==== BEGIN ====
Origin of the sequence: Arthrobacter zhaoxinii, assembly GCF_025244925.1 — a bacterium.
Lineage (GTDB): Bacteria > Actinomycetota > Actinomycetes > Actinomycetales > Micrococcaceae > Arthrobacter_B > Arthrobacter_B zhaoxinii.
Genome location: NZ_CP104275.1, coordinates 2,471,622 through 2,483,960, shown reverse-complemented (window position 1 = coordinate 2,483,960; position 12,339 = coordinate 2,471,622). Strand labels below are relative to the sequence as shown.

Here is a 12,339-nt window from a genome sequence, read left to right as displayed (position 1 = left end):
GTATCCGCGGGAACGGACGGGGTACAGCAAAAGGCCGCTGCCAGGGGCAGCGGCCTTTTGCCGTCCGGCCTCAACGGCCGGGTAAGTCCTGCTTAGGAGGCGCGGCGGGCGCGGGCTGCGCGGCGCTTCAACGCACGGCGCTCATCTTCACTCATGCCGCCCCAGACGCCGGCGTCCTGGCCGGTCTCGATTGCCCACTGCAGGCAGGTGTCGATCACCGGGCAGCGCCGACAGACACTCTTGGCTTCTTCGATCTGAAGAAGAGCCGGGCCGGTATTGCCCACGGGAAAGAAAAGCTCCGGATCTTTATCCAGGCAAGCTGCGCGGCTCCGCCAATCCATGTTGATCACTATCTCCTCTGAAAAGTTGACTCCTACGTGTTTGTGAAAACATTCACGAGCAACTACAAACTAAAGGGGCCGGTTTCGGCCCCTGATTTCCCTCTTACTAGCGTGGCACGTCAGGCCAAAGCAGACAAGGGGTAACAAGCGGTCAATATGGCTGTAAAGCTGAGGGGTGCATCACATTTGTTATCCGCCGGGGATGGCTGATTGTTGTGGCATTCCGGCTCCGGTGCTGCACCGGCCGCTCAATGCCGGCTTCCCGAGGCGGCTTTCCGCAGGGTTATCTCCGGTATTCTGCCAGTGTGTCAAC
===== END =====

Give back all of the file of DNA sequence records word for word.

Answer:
Origin of the sequence: Arthrobacter zhaoxinii, assembly GCF_025244925.1 — a bacterium.
Lineage (GTDB): Bacteria > Actinomycetota > Actinomycetes > Actinomycetales > Micrococcaceae > Arthrobacter_B > Arthrobacter_B zhaoxinii.
Genome location: NZ_CP104275.1, coordinates 2,471,622 through 2,483,960, shown reverse-complemented (window position 1 = coordinate 2,483,960; position 12,339 = coordinate 2,471,622). Strand labels below are relative to the sequence as shown.

Here is a 12,339-nt window from a genome sequence, read left to right as displayed (position 1 = left end):
GTATCCGCGGGAACGGACGGGGTACAGCAAAAGGCCGCTGCCAGGGGCAGCGGCCTTTTGCCGTCCGGCCTCAACGGCCGGGTAAGTCCTGCTTAGGAGGCGCGGCGGGCGCGGGCTGCGCGGCGCTTCAACGCACGGCGCTCATCTTCACTCATGCCGCCCCAGACGCCGGCGTCCTGGCCGGTCTCGATTGCCCACTGCAGGCAGGTGTCGATCACCGGGCAGCGCCGACAGACACTCTTGGCTTCTTCGATCTGAAGAAGAGCCGGGCCGGTATTGCCCACGGGAAAGAAAAGCTCCGGATCTTTATCCAGGCAAGCTGCGCGGCTCCGCCAATCCATGTTGATCACTATCTCCTCTGAAAAGTTGACTCCTACGTGTTTGTGAAAACATTCACGAGCAACTACAAACTAAAGGGGCCGGTTTCGGCCCCTGATTTCCCTCTTACTAGCGTGGCACGTCAGGCCAAAGCAGACAAGGGGTAACAAGCGGTCAATATGGCTGTAAAGCTGAGGGGTGCATCACATTTGTTATCCGCCGGGGATGGCTGATTGTTGTGGCATTCCGGCTCCGGTGCTGCACCGGCCGCTCAATGCCGGCTTCCCGAGGCGGCTTTCCGCAGGGTTATCTCCGGTATTCTGCCAGTGTGTCAAC